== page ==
Thor’s mighty Mjölnir had often rung among the hills, and the giants dreaded its flash of it through the air and its crash, as Mjölnir fell smiting and crushing whatsoever opposed it.
To give Hrungnir courage, they built an immense giant of clay at Grjottungard, but they could find no heart big enough for such a huge body, and so they were obliged at last to use a mare’s heart, which fluttered and throbbed terribly when Thor came; for it is the heart and not the size of the body which makes one strong and great. The clay giant, when finished, was so vast that the shadow of him was like a cloud upon the landscape. When all was ready, Hrungnir stood beside the false giant ready for the fight.
Hrungnir was a terrible foe, for his heart was as hard as rock, as his whole body was of stone. He was armed with a great broad shield and a huge flint-stone which he meant to hurl at Thor.
As the giant awaited for Thor near Grjottungard, the God of Thunder was on his way, accompanied by his human servant Thjalfe, who Thor found on another journey to Jotunheim (read more here about him and the Goats that pull Thor's Chariot). Thjalfe ran ahead, and when he saw Hrungnir, called out, “You stand unguarded, giant; you hold your shield before you, and Thor has seen you, and will come violently upon you from beneath the earth.”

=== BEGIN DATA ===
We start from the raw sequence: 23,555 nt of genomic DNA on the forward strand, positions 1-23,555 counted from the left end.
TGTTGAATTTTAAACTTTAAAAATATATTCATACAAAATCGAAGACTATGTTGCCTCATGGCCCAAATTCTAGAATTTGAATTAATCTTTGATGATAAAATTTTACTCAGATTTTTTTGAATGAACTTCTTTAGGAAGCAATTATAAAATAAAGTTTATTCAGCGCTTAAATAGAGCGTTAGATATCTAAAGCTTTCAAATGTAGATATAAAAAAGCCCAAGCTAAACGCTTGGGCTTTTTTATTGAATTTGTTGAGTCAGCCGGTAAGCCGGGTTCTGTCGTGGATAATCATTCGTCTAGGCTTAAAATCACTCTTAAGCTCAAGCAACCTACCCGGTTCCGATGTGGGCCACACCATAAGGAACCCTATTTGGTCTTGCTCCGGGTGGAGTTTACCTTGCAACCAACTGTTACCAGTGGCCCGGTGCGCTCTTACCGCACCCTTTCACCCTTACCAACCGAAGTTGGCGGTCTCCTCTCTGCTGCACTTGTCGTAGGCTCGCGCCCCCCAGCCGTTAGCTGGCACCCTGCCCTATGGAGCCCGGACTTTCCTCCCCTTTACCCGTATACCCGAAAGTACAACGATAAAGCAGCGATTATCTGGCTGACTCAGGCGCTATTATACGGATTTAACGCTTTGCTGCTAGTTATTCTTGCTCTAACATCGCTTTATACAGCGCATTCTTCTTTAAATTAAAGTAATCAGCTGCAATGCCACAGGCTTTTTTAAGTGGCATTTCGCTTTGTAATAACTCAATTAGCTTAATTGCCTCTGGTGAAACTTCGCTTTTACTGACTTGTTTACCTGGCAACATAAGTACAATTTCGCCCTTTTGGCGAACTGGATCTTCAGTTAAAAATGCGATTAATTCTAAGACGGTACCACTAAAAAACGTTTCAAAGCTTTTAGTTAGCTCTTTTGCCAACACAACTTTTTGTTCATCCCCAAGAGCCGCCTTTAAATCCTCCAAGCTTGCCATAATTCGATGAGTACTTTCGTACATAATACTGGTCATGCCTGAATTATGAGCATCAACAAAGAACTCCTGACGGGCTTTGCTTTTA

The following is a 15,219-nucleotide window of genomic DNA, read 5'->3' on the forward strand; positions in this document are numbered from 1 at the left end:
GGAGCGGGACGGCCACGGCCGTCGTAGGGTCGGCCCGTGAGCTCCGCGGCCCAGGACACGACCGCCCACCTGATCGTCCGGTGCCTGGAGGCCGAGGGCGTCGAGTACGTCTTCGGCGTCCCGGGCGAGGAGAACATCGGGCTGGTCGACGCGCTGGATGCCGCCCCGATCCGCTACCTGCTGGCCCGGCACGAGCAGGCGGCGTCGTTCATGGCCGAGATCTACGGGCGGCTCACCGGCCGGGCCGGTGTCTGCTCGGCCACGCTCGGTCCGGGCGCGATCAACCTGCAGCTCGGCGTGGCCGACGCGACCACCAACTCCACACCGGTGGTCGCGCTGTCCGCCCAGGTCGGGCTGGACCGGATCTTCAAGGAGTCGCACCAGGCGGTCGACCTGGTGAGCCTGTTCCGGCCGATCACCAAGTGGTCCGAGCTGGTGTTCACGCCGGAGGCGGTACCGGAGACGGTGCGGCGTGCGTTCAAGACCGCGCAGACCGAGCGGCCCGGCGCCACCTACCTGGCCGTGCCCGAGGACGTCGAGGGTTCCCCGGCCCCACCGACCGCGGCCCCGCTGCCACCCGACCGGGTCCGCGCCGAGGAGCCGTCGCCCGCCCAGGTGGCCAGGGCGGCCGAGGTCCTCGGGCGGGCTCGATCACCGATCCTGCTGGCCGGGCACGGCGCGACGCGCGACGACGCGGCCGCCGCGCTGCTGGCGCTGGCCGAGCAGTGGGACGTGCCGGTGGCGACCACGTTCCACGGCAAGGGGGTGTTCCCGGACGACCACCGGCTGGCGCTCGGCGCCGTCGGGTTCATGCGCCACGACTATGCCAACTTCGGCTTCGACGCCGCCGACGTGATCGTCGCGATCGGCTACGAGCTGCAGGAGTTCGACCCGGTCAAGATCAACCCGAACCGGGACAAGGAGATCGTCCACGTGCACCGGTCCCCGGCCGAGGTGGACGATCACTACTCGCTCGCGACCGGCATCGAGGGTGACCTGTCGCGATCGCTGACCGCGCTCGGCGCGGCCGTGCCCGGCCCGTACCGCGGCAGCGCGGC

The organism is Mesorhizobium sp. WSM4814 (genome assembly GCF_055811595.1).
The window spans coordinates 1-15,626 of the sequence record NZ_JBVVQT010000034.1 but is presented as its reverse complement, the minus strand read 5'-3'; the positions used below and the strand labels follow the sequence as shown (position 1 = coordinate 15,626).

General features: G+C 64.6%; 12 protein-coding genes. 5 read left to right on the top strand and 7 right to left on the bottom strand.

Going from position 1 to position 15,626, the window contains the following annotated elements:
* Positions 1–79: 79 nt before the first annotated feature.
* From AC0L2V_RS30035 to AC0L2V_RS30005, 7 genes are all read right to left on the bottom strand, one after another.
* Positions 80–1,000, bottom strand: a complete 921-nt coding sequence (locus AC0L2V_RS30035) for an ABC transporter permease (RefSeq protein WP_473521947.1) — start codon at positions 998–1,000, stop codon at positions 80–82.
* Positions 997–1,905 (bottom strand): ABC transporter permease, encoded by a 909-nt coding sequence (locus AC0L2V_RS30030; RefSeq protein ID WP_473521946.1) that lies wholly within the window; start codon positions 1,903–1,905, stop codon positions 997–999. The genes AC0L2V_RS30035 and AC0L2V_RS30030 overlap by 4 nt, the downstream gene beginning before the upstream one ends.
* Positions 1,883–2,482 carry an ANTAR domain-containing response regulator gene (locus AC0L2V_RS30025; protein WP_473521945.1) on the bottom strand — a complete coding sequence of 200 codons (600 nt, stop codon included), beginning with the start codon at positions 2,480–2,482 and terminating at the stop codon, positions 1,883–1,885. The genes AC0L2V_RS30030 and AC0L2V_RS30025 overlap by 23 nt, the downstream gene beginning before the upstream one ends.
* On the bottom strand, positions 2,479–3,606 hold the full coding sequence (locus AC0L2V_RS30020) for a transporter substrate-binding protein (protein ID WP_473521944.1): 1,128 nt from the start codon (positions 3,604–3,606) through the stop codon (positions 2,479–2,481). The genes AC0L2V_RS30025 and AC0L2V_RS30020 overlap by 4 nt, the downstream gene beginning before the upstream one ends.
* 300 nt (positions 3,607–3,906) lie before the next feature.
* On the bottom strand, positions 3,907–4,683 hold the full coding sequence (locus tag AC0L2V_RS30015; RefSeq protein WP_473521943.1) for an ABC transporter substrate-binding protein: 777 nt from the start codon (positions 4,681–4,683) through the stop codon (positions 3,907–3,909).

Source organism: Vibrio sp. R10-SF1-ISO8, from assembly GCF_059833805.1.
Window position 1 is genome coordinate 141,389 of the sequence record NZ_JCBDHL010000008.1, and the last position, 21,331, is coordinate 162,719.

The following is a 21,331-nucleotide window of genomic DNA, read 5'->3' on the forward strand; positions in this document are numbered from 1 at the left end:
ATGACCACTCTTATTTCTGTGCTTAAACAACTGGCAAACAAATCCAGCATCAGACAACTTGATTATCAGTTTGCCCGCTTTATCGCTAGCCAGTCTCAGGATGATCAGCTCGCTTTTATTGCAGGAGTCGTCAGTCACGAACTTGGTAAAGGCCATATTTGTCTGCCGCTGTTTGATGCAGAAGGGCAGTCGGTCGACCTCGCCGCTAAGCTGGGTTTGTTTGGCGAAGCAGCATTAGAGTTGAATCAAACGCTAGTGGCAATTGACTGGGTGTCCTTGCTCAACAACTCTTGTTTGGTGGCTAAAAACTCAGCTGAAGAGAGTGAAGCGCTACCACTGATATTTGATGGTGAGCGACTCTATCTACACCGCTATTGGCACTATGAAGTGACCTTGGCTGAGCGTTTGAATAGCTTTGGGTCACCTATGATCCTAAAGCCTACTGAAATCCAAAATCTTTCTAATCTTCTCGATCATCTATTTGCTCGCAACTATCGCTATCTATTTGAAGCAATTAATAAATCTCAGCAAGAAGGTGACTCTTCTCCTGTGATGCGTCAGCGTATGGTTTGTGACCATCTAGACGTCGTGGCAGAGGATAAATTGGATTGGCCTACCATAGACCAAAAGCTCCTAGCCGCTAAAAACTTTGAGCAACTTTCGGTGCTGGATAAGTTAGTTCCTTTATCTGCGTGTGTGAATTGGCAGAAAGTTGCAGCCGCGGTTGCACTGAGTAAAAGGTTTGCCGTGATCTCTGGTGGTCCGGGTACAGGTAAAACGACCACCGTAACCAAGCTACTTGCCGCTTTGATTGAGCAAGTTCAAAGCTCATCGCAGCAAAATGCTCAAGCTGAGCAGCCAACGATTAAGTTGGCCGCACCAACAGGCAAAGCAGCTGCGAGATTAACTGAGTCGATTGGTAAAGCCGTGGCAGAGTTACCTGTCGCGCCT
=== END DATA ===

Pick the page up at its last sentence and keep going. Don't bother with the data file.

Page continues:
Hrungnir immediately threw his shield on the ground and stood upon it, grasping the flint-stone in both hands.
In a moment the sky began to darken with rushing clouds, broad flashes of lightning blazed across the heavens and deafening peals of thunder rolled crashing over the terror-stricken earth. Striding from cloud to cloud, swinging his terrible hammer in an awful uproar of lightning and storm, Thor came rushing on in all his divine might. The heavens were on fire, the mountains shook on their foundations, and the earth rocked, as the God of Thunder moved on to battle.
Poor Mokkerkalfe, the clay giant, was so frightened that the perspiration poured in streams from his great body, and his cowardly heart fluttered like an imprisoned bird. Thjalfe threw himself on Mokkerkalfe, and the clay giant, like a great many other giants, fell into pieces at the very first blow as thunder announced the arrival of Thor.